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Gender and Health in Latin America: Interview, Abortion Rights (Chile)

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As a topic of discussion in the United States, abortion has long raised red flags. Not surprisingly, it is hardly a neutral subject in other national settings. Yet, apart from questions about the origin of life and legal questions about abortion rights, there are other dimensions to the history of abortion that relate to the lives of individual people on the local level.

The following... Read More »

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Gender and Health in Latin America: Interview, Reproductive Rights (Brazil)

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In the 1950s, when the first contraceptive pills were tested in Puerto Rico, politicians, health administrators, and Church officials worldwide began to discuss human reproduction in new ways. The understanding that pregnancy could be prevented by “scientific” means stimulated debates on the regulation and control of human reproduction. After World War II, Neo-Malthusian views and the fear of... Read More »

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Gender and Health in Latin America: Interview, Violence Against Women (Uruguay)

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Violence against women may take place within families as well as in settings outside of the domestic environment. Policy makers, academics, and activists have long sought to identify root causes of violence. These efforts have included strategies to help the victims of violence and to terminate violent behavior. Police stations staffed by women have been innovative testing grounds in some... Read More »

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Gender and Health in Latin America: Law, Maternity Leave (Cuba)

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Motherhood and the many requirements that come with it provide a good starting point for analysis of women’s need for protection, on the one hand, and the limits on women’s decision-making imposed in protective legislation, on the other. When women entered the labor market, it became necessary to address their needs and concerns as both women and workers. As a result, women’s movements... Read More »

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Gender and Health in Latin America: Newspaper, Domestic Violence (Brazil)

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Domestic violence is hardly a new topic in the global history of gender relations. Scholars and counselors have long been familiar with responses to domestic violence, ranging from emergency hotlines and family counseling to restraining orders placed on abusive spouses or partners. However, the manner in which domestic violence is addressed must reflect the fact that it exists in different... Read More »

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Gender and Health in Latin America: Official Document, Women’s Status (Latin America)

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The right to life is a basic prerequisite to definitions of the right to live a healthy life. However, because of violence against women and various other stringent challenges to their daily lives, neither women’s health nor their daily lives are fully secure.

This document offers insights into the work of the Organization of American States (OAS), an international agency which helps... Read More »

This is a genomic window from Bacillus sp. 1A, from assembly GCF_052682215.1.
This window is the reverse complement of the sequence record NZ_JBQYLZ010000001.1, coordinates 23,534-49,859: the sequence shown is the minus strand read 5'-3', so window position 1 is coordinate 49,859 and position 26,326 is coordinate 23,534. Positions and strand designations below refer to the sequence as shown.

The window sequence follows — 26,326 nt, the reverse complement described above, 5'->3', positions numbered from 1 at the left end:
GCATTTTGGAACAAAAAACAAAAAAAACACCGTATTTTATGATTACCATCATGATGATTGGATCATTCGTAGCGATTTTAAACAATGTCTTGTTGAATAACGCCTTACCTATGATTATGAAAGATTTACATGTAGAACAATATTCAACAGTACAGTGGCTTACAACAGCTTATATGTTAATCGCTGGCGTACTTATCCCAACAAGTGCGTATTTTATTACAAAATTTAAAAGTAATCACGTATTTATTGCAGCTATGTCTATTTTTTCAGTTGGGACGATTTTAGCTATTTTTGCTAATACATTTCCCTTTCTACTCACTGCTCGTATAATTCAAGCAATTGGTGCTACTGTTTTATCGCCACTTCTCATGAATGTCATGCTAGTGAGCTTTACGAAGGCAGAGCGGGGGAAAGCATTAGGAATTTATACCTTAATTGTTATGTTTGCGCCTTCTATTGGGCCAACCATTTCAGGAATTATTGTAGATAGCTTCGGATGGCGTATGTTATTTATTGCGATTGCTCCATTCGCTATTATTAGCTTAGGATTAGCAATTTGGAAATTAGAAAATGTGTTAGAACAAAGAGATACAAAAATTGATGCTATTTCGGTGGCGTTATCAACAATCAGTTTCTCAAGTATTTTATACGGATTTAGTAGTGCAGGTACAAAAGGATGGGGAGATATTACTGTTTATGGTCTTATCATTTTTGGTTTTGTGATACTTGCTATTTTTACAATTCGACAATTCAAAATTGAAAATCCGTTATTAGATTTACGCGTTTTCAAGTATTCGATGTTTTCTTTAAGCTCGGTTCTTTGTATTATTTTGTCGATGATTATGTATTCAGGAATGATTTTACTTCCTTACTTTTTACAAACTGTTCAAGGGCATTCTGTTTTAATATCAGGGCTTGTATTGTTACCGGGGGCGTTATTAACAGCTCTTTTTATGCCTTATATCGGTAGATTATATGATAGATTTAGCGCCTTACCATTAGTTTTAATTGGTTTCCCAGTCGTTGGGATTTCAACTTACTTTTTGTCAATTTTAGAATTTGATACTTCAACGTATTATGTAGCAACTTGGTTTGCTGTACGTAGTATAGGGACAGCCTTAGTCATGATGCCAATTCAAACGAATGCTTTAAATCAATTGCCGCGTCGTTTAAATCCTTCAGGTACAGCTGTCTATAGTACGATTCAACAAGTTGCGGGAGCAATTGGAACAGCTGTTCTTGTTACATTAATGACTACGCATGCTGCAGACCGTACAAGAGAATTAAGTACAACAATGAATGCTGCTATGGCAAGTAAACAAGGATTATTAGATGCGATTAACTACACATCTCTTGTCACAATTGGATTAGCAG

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Gender and Health in Latin America: Personal Account, Education (Honduras)

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Access to education and the willingness to learn are crucial ingredients to improve the health of women throughout the world. Good health depends on an understanding of the human body, but also requires the knowledge to maintain a healthy lifestyle. However, access to that knowledge is often dictated by social and economic standing within a society. As a result, poor or rural women need to... Read More »

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Gender and Health in Latin America: Personal Account, Prostitution (Mexico)

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As a popular saying and historical reality suggest, prostitution is the world’s oldest profession. On one level, the topic of prostitution is connected to a set of moral-ethical considerations. On a different level, however, it is necessary to address prostitution from a health and human rights perspective. Female prostitutes in Latin America and other parts of the world often rely on... Read More »

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Gender Roles among the Nahua in the Codex Mendoza

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From the time of birth, children in Aztec, or Nahua, society were socialized into gender roles. In the birth ritual introducing the infant to society, symbolic objects clearly differentiated. Boys were to be warriors and craftsmen, and girls were to tend to domestic chores. Articles of clothing—loincloth and cape for the boy, shift and skirt for the girl—were given to the child. The umbilical... Read More »

Considerations on the Principal Events of the French Revolution

Germaine de Staël, A French Writer Exiled by Napoleon

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De Staël was the daughter of Jacques Necker, Louis XVI’s Swiss Protestant finance minister. She published novels, literary tracts, and memoirs and became one of the best-known writers of the early nineteenth century. Napoleon exiled her in 1803. In the following excerpts, she describes her first meetings with him in 1797 and her judgment of the man.

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